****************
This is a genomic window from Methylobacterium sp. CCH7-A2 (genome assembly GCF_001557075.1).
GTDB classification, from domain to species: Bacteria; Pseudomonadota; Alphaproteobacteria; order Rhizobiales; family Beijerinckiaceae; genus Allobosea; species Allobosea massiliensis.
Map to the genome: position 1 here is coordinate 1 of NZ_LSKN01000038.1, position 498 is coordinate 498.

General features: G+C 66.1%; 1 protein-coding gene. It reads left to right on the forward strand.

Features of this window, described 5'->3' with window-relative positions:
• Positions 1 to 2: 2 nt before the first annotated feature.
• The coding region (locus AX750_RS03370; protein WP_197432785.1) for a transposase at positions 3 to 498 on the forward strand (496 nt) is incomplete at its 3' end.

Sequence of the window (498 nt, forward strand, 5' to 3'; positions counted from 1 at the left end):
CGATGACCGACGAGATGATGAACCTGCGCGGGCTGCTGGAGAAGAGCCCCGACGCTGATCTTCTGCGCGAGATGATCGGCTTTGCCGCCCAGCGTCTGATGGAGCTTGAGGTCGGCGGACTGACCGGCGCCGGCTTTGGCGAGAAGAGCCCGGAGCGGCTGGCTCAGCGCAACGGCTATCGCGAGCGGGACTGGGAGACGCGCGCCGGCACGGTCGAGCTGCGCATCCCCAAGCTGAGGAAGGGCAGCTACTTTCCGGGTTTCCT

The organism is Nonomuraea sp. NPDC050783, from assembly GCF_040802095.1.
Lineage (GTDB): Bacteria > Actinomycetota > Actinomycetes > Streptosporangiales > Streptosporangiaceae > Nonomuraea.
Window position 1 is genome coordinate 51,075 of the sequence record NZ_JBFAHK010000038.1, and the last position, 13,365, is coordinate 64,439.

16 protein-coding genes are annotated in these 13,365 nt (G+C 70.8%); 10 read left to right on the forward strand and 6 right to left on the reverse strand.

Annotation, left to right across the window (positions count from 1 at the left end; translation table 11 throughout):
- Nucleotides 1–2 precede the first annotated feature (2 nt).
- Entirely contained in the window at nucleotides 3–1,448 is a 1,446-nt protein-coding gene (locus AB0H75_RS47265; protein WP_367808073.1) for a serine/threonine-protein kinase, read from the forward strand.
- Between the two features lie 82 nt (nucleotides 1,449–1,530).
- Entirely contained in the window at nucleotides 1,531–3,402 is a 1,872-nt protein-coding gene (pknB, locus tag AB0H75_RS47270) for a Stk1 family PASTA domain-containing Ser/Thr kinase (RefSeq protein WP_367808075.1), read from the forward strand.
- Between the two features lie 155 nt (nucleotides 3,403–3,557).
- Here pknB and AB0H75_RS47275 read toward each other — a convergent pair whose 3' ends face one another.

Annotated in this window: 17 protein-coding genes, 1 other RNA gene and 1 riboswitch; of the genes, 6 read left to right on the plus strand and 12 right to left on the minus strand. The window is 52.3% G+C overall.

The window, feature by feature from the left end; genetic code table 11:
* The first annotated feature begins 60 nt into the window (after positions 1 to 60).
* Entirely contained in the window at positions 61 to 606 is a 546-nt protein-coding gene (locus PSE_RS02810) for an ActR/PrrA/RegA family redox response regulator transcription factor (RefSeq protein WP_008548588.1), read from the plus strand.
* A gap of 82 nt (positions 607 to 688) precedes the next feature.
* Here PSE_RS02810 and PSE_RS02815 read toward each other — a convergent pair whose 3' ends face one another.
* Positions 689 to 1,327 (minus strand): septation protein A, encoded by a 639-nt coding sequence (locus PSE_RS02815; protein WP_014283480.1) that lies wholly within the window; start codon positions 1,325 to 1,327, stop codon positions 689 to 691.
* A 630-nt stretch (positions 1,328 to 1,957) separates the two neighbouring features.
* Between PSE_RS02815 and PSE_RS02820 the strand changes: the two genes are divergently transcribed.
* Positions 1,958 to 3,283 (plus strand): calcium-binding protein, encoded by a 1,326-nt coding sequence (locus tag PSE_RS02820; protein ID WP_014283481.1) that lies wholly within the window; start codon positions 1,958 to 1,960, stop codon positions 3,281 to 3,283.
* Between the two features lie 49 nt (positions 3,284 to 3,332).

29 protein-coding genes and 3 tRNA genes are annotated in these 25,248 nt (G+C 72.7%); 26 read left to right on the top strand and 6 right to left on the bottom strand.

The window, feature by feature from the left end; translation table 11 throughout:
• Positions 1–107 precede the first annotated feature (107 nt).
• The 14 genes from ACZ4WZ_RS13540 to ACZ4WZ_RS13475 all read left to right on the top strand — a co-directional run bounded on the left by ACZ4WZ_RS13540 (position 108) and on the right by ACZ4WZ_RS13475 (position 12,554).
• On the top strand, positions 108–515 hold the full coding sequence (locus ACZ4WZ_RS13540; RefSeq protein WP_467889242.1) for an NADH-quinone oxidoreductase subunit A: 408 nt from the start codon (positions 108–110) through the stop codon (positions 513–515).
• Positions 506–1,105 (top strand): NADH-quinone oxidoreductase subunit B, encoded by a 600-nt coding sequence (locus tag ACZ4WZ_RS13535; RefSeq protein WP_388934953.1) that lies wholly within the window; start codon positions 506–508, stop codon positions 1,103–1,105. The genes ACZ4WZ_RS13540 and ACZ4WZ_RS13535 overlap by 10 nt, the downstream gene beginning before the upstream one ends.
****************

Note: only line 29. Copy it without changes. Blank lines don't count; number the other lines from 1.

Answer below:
* Between PSE_RS02815 and PSE_RS02820 the strand changes: the two genes are divergently transcribed.